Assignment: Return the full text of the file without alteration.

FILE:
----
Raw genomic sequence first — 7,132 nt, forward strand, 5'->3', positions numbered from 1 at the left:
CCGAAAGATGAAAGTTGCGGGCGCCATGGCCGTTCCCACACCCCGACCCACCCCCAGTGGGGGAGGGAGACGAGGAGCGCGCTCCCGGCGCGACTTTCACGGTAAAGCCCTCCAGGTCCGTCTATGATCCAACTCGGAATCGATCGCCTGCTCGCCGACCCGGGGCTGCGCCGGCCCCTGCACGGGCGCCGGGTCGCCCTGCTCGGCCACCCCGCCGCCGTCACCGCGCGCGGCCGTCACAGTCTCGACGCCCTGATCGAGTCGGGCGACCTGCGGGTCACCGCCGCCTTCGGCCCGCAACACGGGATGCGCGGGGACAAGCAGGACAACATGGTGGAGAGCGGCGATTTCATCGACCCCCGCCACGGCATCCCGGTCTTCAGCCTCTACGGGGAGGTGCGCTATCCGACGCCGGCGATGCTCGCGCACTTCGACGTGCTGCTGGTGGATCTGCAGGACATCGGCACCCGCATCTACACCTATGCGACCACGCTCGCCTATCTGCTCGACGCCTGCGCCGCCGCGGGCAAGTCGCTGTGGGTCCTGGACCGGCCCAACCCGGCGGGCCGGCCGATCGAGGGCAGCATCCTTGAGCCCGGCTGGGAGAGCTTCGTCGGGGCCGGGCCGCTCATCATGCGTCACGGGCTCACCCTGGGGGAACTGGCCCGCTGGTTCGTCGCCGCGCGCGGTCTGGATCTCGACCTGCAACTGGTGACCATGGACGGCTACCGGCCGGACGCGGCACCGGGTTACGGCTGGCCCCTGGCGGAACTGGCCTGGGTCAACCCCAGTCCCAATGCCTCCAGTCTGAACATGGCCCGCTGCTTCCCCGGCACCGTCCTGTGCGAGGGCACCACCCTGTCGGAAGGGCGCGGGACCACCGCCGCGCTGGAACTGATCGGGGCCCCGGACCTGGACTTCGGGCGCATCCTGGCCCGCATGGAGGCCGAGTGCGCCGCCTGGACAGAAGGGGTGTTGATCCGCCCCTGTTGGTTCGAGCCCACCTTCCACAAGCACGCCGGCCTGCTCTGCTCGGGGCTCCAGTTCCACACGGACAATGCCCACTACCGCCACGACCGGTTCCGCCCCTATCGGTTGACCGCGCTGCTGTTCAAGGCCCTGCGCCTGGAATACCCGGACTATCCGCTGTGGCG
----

Raw genomic sequence first — 7,132 nt, forward strand, 5'->3', positions numbered from 1 at the left:
CCGAAAGATGAAAGTTGCGGGCGCCATGGCCGTTCCCACACCCCGACCCACCCCCAGTGGGGGAGGGAGACGAGGAGCGCGCTCCCGGCGCGACTTTCACGGTAAAGCCCTCCAGGTCCGTCTATGATCCAACTCGGAATCGATCGCCTGCTCGCCGACCCGGGGCTGCGCCGGCCCCTGCACGGGCGCCGGGTCGCCCTGCTCGGCCACCCCGCCGCCGTCACCGCGCGCGGCCGTCACAGTCTCGACGCCCTGATCGAGTCGGGCGACCTGCGGGTCACCGCCGCCTTCGGCCCGCAACACGGGATGCGCGGGGACAAGCAGGACAACATGGTGGAGAGCGGCGATTTCATCGACCCCCGCCACGGCATCCCGGTCTTCAGCCTCTACGGGGAGGTGCGCTATCCGACGCCGGCGATGCTCGCGCACTTCGACGTGCTGCTGGTGGATCTGCAGGACATCGGCACCCGCATCTACACCTATGCGACCACGCTCGCCTATCTGCTCGACGCCTGCGCCGCCGCGGGCAAGTCGCTGTGGGTCCTGGACCGGCCCAACCCGGCGGGCCGGCCGATCGAGGGCAGCATCCTTGAGCCCGGCTGGGAGAGCTTCGTCGGGGCCGGGCCGCTCATCATGCGTCACGGGCTCACCCTGGGGGAACTGGCCCGCTGGTTCGTCGCCGCGCGCGGTCTGGATCTCGACCTGCAACTGGTGACCATGGACGGCTACCGGCCGGACGCGGCACCGGGTTACGGCTGGCCCCTGGCGGAACTGGCCTGGGTCAACCCCAGTCCCAATGCCTCCAGTCTGAACATGGCCCGCTGCTTCCCCGGCACCGTCCTGTGCGAGGGCACCACCCTGTCGGAAGGGCGCGGGACCACCGCCGCGCTGGAACTGATCGGGGCCCCGGACCTGGACTTCGGGCGCATCCTGGCCCGCATGGAGGCCGAGTGCGCCGCCTGGACAGAAGGGGTGTTGATCCGCCCCTGTTGGTTCGAGCCCACCTTCCACAAGCACGCCGGCCTGCTCTGCTCGGGGCTCCAGTTCCACACGGACAATGCCCACTACCGCCACGACCGGTTCCGCCCCTATCGGTTGACCGCGCTGCTGTTCAAGGCCCTGCGCCTGGAATACCCGGACTATCCGCTGTGGCG